Hawaii Visitors Spend 40% More, Enjoy Less

State data is now available for June travel, and it’s telling. Reading between the lines gives even more insight into what’s really going on here in Hawaii.

First, the numbers. Visitor arrivals from the larger West Coast are still down 4.5% from June 2021, although the secondary market in the eastern United States was up 3.9%. This slowdown is mainly the result of economic concerns. But we would say there is more to it.

Beat of Hawaii friend Jerry Gibson, president of the Hawaii Hotel Alliance (which your editors know from his life in Kauai), is quoted as saying, “I don’t see any shining stars over the next few months. The holiday season (December 23 to January 3) will always be strong. The rest of the year is milder than I expected.

The often out-of-touch and controversial Hawaii Tourism Authority said, “Our current visitors are spending significantly more on their trip to Hawaii, contrary to the misperception that we see a budget traveler spending less. Even with these higher-spending visitors, we must continue our efforts in destination management to balance economic benefits with environmental and community well-being.

What’s troubling in Hawaii?

Problem 1: The end of a great value but reasonably priced Hawaii vacation.

Visitors to the crucial West Coast spent $963.3 million in June, a whopping 39.4% increase from June 2019 before the pandemic. Those in the eastern United States spent $662.5 million, up 34.9% from June 2019.

A nearly 40% increase in the cost of Hawaii vacations is not sustainable. One of Hawaii’s raison d’être has always been to provide high-value, moderately priced, exotic yet domestic vacations. Is Hawaii really prepared for anything else if this paradigm is entirely ignored?

Problem 2: No marketing agency to help guide tourism to Hawaii.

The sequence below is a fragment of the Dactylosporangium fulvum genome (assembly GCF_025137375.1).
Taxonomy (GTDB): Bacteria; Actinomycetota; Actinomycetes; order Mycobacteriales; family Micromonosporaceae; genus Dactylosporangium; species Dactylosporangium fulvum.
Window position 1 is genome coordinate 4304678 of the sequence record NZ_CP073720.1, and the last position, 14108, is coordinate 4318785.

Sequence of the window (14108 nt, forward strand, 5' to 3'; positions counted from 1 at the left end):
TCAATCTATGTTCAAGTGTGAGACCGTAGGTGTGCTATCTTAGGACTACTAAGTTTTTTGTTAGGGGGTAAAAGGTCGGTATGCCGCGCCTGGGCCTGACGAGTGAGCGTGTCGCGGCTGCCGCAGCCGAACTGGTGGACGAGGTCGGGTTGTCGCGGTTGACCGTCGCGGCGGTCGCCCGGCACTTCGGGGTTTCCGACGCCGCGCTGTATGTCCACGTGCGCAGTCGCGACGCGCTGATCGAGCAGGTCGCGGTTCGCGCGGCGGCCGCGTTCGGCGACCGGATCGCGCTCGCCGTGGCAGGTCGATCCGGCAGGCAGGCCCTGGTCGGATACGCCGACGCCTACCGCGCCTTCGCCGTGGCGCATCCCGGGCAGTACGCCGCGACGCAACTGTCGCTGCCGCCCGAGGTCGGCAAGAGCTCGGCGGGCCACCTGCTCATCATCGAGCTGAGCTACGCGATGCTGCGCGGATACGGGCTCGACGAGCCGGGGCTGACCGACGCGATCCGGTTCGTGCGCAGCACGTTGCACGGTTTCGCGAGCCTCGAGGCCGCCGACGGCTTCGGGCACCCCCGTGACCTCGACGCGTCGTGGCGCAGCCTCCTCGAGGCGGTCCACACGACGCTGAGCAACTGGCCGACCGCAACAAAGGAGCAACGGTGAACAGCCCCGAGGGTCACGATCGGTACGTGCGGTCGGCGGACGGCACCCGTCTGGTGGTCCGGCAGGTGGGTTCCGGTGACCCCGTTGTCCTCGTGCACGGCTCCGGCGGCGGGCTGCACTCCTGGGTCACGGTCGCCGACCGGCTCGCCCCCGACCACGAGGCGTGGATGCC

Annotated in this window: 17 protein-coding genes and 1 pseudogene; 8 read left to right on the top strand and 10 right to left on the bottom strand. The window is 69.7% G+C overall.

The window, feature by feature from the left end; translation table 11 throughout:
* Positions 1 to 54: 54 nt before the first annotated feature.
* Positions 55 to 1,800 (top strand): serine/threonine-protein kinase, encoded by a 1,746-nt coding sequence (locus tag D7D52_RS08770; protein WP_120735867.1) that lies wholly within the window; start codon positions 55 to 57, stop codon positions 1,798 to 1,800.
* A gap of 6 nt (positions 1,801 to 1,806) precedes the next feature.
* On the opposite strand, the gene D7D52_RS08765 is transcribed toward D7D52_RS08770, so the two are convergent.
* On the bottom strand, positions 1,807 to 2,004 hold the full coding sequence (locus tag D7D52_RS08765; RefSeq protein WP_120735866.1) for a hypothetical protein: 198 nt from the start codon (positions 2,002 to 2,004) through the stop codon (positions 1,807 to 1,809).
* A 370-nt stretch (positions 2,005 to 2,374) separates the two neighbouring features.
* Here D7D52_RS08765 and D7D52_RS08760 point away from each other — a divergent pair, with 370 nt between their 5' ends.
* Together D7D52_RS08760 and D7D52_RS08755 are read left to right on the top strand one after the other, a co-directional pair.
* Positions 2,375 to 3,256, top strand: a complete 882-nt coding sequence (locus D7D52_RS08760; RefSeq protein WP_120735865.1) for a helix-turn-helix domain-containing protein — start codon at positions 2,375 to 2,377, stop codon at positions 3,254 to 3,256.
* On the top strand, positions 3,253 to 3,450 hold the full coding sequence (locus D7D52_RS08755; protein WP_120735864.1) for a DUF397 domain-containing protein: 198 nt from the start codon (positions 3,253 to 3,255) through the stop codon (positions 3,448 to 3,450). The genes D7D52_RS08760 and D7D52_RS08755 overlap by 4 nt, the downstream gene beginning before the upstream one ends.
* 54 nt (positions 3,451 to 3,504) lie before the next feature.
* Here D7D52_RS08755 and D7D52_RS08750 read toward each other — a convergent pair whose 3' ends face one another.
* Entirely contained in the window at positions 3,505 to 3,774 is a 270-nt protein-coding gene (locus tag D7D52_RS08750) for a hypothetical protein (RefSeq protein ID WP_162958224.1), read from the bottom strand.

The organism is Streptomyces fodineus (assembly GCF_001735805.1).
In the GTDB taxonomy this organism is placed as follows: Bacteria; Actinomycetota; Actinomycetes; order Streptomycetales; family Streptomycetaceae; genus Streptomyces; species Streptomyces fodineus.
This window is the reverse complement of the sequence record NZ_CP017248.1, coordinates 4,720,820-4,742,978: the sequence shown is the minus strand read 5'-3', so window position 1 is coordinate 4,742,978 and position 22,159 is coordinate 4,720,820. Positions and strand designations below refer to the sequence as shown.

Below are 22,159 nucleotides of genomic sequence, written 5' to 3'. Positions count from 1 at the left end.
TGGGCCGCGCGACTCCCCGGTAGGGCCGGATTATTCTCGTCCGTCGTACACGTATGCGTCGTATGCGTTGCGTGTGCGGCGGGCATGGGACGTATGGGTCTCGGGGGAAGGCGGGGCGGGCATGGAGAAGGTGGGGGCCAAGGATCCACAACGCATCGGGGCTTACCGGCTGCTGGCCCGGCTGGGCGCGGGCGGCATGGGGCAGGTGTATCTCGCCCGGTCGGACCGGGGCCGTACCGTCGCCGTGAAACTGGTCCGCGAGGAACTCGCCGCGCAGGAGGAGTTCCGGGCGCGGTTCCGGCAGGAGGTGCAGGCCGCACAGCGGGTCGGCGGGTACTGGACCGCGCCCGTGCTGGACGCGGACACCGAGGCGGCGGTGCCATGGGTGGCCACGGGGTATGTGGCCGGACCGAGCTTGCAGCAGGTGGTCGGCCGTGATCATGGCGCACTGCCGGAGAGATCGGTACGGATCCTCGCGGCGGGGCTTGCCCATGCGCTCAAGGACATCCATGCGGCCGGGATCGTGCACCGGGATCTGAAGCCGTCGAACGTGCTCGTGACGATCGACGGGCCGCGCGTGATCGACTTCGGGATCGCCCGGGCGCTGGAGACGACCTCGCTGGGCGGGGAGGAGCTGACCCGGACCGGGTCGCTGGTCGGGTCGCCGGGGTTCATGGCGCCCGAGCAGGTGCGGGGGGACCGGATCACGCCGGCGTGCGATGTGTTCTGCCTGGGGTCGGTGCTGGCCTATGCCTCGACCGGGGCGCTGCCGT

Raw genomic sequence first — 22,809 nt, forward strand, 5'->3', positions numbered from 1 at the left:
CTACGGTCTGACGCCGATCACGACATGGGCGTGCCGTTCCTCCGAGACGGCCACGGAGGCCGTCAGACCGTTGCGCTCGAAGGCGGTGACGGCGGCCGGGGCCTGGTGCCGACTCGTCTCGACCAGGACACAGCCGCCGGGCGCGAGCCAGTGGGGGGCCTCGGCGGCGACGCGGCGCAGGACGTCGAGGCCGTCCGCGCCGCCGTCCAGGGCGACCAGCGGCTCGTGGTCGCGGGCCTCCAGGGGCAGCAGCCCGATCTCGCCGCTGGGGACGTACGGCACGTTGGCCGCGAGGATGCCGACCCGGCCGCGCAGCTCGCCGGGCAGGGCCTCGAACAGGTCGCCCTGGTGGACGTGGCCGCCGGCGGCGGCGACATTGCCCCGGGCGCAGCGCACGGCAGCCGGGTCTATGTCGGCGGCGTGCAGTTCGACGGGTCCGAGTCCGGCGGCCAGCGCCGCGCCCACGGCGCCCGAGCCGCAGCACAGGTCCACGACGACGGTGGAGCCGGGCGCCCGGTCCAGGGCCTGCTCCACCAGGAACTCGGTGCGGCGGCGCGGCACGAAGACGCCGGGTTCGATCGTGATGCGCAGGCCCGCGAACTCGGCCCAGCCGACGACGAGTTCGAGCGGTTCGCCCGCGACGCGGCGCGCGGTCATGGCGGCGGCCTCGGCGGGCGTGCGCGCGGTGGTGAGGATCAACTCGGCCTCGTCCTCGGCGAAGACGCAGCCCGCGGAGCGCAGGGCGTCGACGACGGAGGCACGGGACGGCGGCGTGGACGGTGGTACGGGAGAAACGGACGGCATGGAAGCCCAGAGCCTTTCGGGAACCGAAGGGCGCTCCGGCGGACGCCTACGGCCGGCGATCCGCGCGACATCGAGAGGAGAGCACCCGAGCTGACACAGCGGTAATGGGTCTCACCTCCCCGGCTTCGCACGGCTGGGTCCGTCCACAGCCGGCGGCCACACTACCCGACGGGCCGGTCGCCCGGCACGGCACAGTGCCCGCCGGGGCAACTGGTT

HVCB (Hawaii Visitor And Convention Bureau) was evicted unceremoniously several months ago. The state’s Hawaii Tourism Authority has given the bulk of the marketing role to the Council for Native Hawaiian Advancement. But that has led to the now contentious dispute over who will ultimately be responsible for Hawaii’s tourism marketing. Their dismissal is being protested by HVCB, which has extended a short-term contract for 90 days for marketing which ends in September. In the meantime, their marketing efforts have been largely abandoned as the dispute heads to court.

Problem 3: Hawaii Forward reservations have slipped.

It is already widely reported that the pace of term bookings is progressing for late summer and fall. The holidays are still strong, but after that we don’t see any big signs coming and 2023 looks to be a very competitive and problematic travel environment, with many visitors to Hawaii opting for long-established international destinations instead. And while slowing down tourism to some extent might be desirable, a free fall would not be. Don’t forget that tourism is by far the biggest revenue driver in Hawaii, producing hundreds of thousands of jobs and billions in tax revenue.

Problem 4: Challenges related to overtourism leading to traffic jams, flight delays, airport congestion and lack of availability.

Maui is climbing to numbers not seen since Covid. There were nearly 300,000 visitors last month, the highest in 2½ years. But when it’s widely reported that Maui’s airport offers lines of up to 3 hours, that doesn’t bode well for returning visitors. Maui also intends to reduce tourism and has in mind finding ways to limit it to a fraction of current numbers.

But the challenges are greater than that and affect all the islands. Traffic has been worse than in years, while understaffing leads to unexpected availability at some locations on the islands. Airlines have their own problems, but arrive early and are patient on travel.

Problem 5: Anti-tourism sentiment persists, at least for now.

There is one thing about it. As long as there is too much tourism, this feeling will last. But probably, as soon as there is a big drop in tourism in Hawaii, which seems possible and even probable in the future, this feeling could change in no time.

The way Hawaii handles tourism is still convoluted and clearly a work in progress.

Hawaii is looking to transition to a more sustainable form of tourism. However, how this will evolve is not yet clear.

One of the issues is visitation or play rights. See Controversial Haena State Park controls the subject of Peter Greenberg’s show. New checkpoints and increased visitor fees are also in effect at Hanauma Bay and Diamond Head, among other places. These spread throughout the islands at the county and state level.

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